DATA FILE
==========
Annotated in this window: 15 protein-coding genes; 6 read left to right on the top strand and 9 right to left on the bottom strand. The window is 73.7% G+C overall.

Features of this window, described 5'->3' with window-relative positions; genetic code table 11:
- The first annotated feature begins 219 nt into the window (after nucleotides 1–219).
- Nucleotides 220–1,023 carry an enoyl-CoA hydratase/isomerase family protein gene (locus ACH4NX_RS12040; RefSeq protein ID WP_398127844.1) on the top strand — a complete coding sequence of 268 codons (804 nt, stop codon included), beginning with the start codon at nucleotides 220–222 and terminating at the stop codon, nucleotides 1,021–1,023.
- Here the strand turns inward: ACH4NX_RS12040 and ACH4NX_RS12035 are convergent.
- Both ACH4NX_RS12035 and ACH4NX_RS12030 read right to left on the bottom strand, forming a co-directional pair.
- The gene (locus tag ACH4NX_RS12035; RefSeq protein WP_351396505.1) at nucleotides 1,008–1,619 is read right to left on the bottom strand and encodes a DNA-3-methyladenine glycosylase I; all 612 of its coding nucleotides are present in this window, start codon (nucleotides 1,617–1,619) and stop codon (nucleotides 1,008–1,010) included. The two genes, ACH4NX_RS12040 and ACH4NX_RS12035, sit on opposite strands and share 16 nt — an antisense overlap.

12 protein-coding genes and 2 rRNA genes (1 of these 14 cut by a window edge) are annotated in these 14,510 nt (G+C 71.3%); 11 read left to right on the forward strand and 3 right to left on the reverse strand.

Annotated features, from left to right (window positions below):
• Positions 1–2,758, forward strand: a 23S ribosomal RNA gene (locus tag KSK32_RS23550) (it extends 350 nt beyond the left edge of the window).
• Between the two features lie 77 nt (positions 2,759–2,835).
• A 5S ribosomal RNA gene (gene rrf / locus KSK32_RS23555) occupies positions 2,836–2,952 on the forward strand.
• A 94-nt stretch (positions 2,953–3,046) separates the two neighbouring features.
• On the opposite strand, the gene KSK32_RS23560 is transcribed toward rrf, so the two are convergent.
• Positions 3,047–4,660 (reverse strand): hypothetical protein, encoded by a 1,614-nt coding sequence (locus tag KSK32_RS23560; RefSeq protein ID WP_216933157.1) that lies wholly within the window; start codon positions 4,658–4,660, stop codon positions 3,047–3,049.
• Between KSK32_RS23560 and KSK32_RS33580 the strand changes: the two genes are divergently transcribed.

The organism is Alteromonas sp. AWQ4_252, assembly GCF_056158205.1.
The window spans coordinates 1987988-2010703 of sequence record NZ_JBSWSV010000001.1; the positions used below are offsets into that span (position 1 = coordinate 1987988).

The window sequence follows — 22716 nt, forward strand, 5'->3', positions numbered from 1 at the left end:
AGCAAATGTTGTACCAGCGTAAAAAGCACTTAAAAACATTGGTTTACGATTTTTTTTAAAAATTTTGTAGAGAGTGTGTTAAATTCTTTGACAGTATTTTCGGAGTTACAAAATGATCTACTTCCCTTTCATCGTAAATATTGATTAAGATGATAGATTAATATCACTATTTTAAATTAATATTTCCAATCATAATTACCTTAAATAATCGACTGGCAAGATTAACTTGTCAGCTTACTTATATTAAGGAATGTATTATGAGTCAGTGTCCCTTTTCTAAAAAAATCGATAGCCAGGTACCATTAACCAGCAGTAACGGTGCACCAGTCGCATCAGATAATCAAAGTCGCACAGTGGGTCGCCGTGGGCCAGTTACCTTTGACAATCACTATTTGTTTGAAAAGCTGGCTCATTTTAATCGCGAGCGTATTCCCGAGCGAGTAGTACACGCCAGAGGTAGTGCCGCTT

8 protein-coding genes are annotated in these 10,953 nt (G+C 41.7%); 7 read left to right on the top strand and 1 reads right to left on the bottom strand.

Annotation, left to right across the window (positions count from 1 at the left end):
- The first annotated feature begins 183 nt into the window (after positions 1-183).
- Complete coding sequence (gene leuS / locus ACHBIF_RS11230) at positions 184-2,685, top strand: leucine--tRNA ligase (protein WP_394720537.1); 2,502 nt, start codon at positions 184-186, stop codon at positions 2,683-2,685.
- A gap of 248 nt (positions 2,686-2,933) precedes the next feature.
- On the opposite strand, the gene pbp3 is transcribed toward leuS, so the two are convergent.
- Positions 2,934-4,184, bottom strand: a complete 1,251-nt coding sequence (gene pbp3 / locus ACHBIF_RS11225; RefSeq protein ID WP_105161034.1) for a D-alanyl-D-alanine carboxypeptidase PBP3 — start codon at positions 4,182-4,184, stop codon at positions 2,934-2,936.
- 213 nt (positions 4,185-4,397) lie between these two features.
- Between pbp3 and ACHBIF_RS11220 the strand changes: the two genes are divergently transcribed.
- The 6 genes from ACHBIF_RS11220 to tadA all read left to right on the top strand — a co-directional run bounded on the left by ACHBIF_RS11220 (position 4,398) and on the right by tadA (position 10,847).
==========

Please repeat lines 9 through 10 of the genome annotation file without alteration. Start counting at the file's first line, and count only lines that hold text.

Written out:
Annotated features, from left to right (window positions below):
• Positions 1–2,758, forward strand: a 23S ribosomal RNA gene (locus tag KSK32_RS23550) (it extends 350 nt beyond the left edge of the window).